• sexual dysfunction
  • problems concentrating
  • mood changes
  • headaches
  • skin conditions
  • muscle pain
  • appetite changes
  • weight fluctuation
  • frequent illness
  • sweating
  • flushed skin
  • increased heart rate and respiration
  • high blood pressure
  • sensation of chest tightness
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Stress — the kind that keeps you in a negative state — doesn’t just affect you physically.

Stress can affect how you manage your asthma, says Hubbard. You may be less likely to follow your treatment routines or to pay attention to changes in your asthma symptoms, which can translate to more frequent hospital visits.

Gupta adds that stress can also lead to mood disorders such as anxiety and depression, which may make you even less likely to follow through with daily medications or treatments.

At the heart of it all, stress can make asthma more difficult to control, says Hubbard, and can lead to medication overuse.

“Stress-induced asthma symptoms can present the same as other asthma symptoms,” says Hubbard.

If you notice wheezing, coughing, or shortness of breath during high-stress times, it’s a good indication that stress is a trigger.

Stress can be insidious and challenging to recognize at first. But identifying your stressors is the first step toward managing them.

Parikh recommends paying attention to the things in life that cause you anxiety, tension, anger, or feel draining. These can be early warning signs that you’re dealing with a stressor.

Even positive experiences, such as having a baby, can create a situation of stress, Hubbard says. In order to identify stress in your life, she suggests an introspective approach of:

  • Observing: What are you feeling? Where are you feeling it in your body?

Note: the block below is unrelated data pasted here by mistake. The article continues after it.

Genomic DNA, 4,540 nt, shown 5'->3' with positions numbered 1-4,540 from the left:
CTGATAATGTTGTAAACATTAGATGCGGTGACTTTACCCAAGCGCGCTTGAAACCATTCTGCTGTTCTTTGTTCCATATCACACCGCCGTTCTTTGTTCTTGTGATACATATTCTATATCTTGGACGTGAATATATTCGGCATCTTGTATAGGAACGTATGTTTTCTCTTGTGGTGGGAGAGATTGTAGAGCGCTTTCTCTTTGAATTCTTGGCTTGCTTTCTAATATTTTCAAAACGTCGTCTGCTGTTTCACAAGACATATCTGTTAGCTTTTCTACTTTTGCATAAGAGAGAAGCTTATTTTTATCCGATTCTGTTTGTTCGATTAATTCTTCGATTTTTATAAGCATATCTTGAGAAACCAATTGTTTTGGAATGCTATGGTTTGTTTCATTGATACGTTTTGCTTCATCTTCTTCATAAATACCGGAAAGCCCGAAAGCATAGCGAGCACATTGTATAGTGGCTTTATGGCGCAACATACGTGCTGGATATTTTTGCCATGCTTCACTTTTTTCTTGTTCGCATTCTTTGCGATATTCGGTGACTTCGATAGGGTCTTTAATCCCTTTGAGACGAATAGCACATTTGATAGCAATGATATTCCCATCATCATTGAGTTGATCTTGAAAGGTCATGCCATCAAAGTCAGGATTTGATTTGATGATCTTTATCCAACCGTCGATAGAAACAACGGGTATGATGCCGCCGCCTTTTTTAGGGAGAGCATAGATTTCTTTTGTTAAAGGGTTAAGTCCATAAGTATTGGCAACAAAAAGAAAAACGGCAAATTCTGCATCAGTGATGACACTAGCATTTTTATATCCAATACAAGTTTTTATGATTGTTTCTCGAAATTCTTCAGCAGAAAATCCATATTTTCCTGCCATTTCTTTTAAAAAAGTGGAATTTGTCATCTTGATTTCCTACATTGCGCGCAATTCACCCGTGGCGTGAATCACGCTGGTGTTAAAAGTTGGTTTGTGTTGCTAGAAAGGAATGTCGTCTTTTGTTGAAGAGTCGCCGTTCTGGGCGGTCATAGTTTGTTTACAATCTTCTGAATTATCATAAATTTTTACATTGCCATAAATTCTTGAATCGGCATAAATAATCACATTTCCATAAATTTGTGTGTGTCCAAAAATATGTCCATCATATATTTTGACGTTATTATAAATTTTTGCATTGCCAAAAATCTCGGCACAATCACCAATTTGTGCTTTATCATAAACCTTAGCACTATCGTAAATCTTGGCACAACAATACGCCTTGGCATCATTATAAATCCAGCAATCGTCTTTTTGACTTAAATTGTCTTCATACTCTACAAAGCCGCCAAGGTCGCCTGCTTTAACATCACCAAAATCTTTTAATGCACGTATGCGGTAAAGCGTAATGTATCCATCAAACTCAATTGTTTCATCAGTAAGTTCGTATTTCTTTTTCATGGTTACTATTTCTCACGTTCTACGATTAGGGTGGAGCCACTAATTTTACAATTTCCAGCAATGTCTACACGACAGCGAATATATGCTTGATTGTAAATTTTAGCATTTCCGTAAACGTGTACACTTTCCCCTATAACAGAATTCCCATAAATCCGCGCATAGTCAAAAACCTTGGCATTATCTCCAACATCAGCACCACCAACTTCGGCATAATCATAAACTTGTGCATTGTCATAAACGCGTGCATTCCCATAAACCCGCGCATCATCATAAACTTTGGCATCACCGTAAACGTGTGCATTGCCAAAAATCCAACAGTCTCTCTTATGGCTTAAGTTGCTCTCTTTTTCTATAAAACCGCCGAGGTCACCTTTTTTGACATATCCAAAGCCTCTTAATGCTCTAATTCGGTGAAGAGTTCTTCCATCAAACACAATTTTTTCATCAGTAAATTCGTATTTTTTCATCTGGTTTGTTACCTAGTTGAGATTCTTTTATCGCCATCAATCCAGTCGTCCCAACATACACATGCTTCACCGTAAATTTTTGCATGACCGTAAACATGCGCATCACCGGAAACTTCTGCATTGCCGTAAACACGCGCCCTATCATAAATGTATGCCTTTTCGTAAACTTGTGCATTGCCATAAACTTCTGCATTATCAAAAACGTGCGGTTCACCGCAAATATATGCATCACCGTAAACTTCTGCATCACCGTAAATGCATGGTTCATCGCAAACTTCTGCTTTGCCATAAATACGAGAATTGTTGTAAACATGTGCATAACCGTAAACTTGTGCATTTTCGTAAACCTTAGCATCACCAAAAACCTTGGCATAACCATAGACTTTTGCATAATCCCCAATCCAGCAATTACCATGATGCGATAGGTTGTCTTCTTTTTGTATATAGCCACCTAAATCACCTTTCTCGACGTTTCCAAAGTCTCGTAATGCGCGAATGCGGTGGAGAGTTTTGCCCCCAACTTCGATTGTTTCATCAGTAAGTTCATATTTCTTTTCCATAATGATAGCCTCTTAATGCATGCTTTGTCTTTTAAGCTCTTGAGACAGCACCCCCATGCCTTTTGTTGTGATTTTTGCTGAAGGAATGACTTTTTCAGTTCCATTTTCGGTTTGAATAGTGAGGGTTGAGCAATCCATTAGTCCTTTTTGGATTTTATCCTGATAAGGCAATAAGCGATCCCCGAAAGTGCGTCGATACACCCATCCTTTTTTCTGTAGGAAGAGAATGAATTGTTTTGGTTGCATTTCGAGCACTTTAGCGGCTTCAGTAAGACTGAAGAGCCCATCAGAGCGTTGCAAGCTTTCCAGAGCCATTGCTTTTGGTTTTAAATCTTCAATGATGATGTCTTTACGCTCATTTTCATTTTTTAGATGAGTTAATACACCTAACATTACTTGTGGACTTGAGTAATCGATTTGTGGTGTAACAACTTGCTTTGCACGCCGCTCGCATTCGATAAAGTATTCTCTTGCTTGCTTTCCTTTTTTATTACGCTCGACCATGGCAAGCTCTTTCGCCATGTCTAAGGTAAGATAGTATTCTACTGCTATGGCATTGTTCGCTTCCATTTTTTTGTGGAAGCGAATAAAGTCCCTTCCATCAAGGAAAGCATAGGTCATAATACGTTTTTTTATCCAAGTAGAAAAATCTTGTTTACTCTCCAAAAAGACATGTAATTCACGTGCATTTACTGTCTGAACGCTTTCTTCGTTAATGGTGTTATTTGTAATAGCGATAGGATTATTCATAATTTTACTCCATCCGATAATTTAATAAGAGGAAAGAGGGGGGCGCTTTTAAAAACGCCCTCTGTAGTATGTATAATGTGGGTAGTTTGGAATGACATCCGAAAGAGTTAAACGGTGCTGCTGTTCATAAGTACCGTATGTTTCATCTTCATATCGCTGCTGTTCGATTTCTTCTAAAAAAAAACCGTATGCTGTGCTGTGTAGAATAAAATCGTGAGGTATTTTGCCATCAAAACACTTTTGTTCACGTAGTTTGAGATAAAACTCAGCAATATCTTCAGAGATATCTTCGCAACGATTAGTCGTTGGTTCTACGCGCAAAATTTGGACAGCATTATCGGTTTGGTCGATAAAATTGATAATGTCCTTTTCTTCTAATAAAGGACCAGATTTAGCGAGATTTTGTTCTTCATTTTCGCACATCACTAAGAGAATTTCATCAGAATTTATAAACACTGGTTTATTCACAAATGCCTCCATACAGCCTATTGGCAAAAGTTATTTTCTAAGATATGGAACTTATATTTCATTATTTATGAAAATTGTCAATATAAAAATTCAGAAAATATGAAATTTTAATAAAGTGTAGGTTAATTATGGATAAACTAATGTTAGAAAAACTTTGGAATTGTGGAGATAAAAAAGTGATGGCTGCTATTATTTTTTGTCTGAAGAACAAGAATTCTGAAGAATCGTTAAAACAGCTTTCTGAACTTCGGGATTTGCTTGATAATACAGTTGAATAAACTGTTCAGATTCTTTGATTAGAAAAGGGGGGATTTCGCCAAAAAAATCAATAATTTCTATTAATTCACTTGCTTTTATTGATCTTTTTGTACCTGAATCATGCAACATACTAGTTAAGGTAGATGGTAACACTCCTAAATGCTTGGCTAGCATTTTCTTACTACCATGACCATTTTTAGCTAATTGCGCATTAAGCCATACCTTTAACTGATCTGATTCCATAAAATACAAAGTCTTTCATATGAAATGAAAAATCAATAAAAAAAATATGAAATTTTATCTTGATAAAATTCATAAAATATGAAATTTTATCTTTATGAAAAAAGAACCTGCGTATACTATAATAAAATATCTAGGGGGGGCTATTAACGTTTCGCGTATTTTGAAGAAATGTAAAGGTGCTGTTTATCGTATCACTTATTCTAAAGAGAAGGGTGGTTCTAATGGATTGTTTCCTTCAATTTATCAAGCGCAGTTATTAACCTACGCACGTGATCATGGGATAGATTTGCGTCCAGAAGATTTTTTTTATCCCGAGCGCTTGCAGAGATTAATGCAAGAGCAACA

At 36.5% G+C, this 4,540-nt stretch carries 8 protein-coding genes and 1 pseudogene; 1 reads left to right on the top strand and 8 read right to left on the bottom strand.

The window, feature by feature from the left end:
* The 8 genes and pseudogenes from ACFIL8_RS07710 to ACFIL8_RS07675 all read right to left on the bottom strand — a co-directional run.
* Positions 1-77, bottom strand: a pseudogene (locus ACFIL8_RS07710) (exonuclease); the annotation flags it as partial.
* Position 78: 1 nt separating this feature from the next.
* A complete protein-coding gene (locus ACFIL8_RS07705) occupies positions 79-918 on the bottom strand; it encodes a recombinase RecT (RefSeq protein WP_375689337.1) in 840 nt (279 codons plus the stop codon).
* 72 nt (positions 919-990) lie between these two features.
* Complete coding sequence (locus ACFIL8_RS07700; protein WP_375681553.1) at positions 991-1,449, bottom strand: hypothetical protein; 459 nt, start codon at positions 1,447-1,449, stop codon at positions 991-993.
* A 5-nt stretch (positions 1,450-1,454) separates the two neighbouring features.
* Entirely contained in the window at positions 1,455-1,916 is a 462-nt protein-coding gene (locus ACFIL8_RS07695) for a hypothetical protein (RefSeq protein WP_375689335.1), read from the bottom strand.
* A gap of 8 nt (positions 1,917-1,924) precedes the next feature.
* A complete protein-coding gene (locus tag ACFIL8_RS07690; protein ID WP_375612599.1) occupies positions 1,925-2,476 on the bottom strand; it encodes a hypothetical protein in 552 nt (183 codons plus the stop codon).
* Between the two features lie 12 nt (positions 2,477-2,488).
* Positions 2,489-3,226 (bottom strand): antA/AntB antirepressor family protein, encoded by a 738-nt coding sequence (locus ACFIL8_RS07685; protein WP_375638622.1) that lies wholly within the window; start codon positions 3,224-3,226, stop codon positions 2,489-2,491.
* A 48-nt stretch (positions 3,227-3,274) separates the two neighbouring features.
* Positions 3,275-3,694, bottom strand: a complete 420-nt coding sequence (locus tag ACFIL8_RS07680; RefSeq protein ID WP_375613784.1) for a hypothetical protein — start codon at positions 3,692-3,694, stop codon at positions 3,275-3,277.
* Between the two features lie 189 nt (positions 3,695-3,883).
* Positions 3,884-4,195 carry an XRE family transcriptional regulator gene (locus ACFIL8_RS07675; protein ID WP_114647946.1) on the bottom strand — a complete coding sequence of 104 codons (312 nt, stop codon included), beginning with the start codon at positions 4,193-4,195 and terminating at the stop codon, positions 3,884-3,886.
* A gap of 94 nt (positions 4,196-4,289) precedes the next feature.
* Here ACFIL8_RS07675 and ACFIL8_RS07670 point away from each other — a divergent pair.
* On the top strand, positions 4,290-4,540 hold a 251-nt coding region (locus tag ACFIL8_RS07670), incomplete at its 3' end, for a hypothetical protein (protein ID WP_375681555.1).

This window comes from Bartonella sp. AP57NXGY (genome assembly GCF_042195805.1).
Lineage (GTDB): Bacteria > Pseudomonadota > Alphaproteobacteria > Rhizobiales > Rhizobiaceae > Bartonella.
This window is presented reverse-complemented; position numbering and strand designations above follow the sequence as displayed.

• Exploring the effects: How does it affect your functioning? How does it affect important areas of your life?

It’s not always possible to avoid all sources of stress in your life, but you may be able to change how you respond to them.

For example, the American Psychological Association recommends asking yourself if you can change the situation that’s stressing you out, perhaps by letting go of some responsibility or asking for help.

Stress is a part of life, but it doesn’t have to be all-consuming. While you may not be able to avoid stress completely, you can take steps to reduce or manage it.

One of the simplest ways to manage stress in the moment is to remember it won’t last forever, says Gupta. However, both short-term and long-term stress can benefit from immediate coping strategies, such as:

  • deep breathing
  • stretching
  • body-awareness techniques

Body awareness: The 5-4-3-2-1 method

Hubbard recommends the 5-4-3-2-1 method for distress in the moment.

This is a mindfulness technique in which you use your five senses to help ground yourself in the present moment.

Take several deep breaths, then look around and notice:

  • 5 things you can see
  • 4 things you can touch
  • 3 things you can hear
  • 2 things you can smell
  • 1 thing you can taste
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There are also many strategies that can help you manage long-term or chronic stress.


Meditation is a mind-body practice that can help you clear your mind, focus on the present moment, and reduce stress.

If you’re new to meditating, you may want to start by taking a few minutes to sit in a quiet, comfortable place and focus on taking deep breaths. If your mind starts to wander, simply acknowledge your thoughts and then bring your focus back to your breathing.

Practicing relaxation techniques

Progressive muscle relaxation, guided imagery, and deep breathing exercises are some of the relaxation techniques that can help ease the physical and emotional symptoms of stress.


Keeping a journal or diary of your thoughts and feelings can help reduce stress. Sometimes simply writing your thoughts down can help make them feel less overwhelming.

To get started, set aside a few minutes each day to write in a notebook, journal, or your laptop. Don’t set any rules about what to write or not to write — just let your thoughts flow freely.

Making time for things you enjoy